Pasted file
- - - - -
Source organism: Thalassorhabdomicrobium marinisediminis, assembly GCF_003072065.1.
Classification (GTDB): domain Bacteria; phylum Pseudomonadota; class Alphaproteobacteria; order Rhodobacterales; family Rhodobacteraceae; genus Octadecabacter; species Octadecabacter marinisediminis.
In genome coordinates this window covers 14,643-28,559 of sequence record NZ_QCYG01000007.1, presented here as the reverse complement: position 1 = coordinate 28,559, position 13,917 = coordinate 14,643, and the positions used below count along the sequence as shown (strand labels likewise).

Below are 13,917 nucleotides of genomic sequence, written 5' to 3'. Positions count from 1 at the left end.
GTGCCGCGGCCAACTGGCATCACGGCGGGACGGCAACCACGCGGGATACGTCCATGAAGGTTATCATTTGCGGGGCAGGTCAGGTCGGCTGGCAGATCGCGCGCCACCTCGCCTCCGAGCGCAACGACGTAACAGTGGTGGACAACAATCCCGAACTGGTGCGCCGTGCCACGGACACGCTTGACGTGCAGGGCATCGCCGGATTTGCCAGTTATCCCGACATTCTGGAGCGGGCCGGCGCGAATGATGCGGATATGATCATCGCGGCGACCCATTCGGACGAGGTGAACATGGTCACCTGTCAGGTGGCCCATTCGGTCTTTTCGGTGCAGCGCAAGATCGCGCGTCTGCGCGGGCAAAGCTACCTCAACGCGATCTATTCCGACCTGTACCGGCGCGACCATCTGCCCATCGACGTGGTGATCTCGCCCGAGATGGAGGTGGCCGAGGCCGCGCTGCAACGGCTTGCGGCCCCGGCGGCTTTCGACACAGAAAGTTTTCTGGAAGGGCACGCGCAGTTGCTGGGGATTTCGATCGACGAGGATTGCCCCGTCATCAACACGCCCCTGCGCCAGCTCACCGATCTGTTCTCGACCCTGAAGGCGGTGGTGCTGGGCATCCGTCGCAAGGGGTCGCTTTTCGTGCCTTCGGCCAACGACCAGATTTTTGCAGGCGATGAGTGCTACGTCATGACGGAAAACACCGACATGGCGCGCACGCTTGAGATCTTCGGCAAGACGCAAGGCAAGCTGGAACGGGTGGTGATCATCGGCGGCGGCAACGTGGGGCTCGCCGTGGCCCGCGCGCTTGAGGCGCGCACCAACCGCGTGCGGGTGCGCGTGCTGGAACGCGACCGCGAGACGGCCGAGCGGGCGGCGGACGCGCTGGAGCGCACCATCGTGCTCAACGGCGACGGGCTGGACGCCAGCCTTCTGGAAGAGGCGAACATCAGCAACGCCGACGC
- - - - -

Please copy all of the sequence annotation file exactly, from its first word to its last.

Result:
Source organism: Thalassorhabdomicrobium marinisediminis, assembly GCF_003072065.1.
Classification (GTDB): domain Bacteria; phylum Pseudomonadota; class Alphaproteobacteria; order Rhodobacterales; family Rhodobacteraceae; genus Octadecabacter; species Octadecabacter marinisediminis.
In genome coordinates this window covers 14,643-28,559 of sequence record NZ_QCYG01000007.1, presented here as the reverse complement: position 1 = coordinate 28,559, position 13,917 = coordinate 14,643, and the positions used below count along the sequence as shown (strand labels likewise).

Below are 13,917 nucleotides of genomic sequence, written 5' to 3'. Positions count from 1 at the left end.
GTGCCGCGGCCAACTGGCATCACGGCGGGACGGCAACCACGCGGGATACGTCCATGAAGGTTATCATTTGCGGGGCAGGTCAGGTCGGCTGGCAGATCGCGCGCCACCTCGCCTCCGAGCGCAACGACGTAACAGTGGTGGACAACAATCCCGAACTGGTGCGCCGTGCCACGGACACGCTTGACGTGCAGGGCATCGCCGGATTTGCCAGTTATCCCGACATTCTGGAGCGGGCCGGCGCGAATGATGCGGATATGATCATCGCGGCGACCCATTCGGACGAGGTGAACATGGTCACCTGTCAGGTGGCCCATTCGGTCTTTTCGGTGCAGCGCAAGATCGCGCGTCTGCGCGGGCAAAGCTACCTCAACGCGATCTATTCCGACCTGTACCGGCGCGACCATCTGCCCATCGACGTGGTGATCTCGCCCGAGATGGAGGTGGCCGAGGCCGCGCTGCAACGGCTTGCGGCCCCGGCGGCTTTCGACACAGAAAGTTTTCTGGAAGGGCACGCGCAGTTGCTGGGGATTTCGATCGACGAGGATTGCCCCGTCATCAACACGCCCCTGCGCCAGCTCACCGATCTGTTCTCGACCCTGAAGGCGGTGGTGCTGGGCATCCGTCGCAAGGGGTCGCTTTTCGTGCCTTCGGCCAACGACCAGATTTTTGCAGGCGATGAGTGCTACGTCATGACGGAAAACACCGACATGGCGCGCACGCTTGAGATCTTCGGCAAGACGCAAGGCAAGCTGGAACGGGTGGTGATCATCGGCGGCGGCAACGTGGGGCTCGCCGTGGCCCGCGCGCTTGAGGCGCGCACCAACCGCGTGCGGGTGCGCGTGCTGGAACGCGACCGCGAGACGGCCGAGCGGGCGGCGGACGCGCTGGAGCGCACCATCGTGCTCAACGGCGACGGGCTGGACGCCAGCCTTCTGGAAGAGGCGAACATCAGCAACGCCGACGC